America’s largest school districts navigate the turbulence of resuming in-person classes

The nation’s largest school districts continue to grapple with whether and how to resume in-person classes. New York City schools entered the third and final phase of reopening yesterday as students in hundreds of middle and high schools reentered classrooms. The city plans to catch outbreaks by randomly testing students at each of its 1,800 public schools, a monumental operation that researchers say may still be insufficient. Schools will close if an average of more than 3 percent of people tested in the city are positive over seven days. and last week, the positivity rate passed that threshold for the first time since June.

Meanwhile in Miami-Dade County, Governor Ron DeSantis threatened to withhold funding if classes stayed remote, and the school board plans to begin phased reopening next Monday, despite the concerns of both district teachers and board members. The district’s school year was already off to a rocky start after a series of tech errors hobbled remote learning last month. And in California, most schools remain online-only in counties that don’t meet certain metrics, but Governor Gavin Newsom has created a waiver system for elementary schools to reopen. In Los Angeles, a motion has been approved to use this system to open elementary schools that have a higher percentage of low-income families in the hopes of curbing achievement gaps that only grow wider with distance learning. Parents and the teacher’s union have pushed back on this plan.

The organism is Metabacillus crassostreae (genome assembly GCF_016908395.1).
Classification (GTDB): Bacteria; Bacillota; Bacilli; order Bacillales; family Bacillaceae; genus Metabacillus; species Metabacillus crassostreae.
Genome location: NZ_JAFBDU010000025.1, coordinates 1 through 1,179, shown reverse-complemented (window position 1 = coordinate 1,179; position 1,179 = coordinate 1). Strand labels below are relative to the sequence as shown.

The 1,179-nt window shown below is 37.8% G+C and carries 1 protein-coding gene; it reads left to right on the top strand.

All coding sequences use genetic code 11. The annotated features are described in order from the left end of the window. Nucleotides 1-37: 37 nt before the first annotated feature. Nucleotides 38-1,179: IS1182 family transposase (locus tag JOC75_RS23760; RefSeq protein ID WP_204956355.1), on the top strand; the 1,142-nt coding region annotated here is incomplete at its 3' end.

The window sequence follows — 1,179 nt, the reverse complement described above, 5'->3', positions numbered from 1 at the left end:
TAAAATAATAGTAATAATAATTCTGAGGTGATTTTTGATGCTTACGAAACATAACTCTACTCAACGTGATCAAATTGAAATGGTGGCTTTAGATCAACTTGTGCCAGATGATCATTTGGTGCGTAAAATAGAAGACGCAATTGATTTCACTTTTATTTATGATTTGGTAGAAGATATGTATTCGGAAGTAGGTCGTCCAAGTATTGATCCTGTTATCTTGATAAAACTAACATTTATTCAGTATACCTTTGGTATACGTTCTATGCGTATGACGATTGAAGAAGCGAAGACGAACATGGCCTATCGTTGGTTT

Daily Distraction

Newsletters have been trending lately thanks to platforms like Substack that make it easy for writers to generate income from subscriptions. But this isn’t a new phenomenon. In the 1940s, journalists did the same thing.

Something to Read

Last month, genealogy company Ancestry’s adjustment to its algorithm had an unexpected impact: A lot of people’s “ethnicity estimates” suddenly told them they were more Scottish. The update underscores that ethnicity is hardly a scientific concept, least of all genetically determined, and the dangers of trusting consumer DNA companies tell us who we are.

Sanity Check

A new breathalyzer-like device says it can train you to track and boost your own metabolism. Maybe that sounds crazy, but the crazier part is, it kind of works.

One Question

How is this pandemic changing the ways we consume culture?

Sheltering in place has caused what little hadn’t migrated online yet to do so—and fast. Events have gone digital, and movies are released directly to streaming platforms, if they’re released at all. And now that entering a library is a potential health hazard, ebook checkouts are way up. All of this means that these industries may look very different by the time offices and movie sets are able to fully reopen. Book publishers, for one, are concerned about the impact on sales. But on the plus side, by the time we’re heading back into movie theaters, there’s reason to believe that we’ll be consuming a wider and more interesting array of movies than we were before.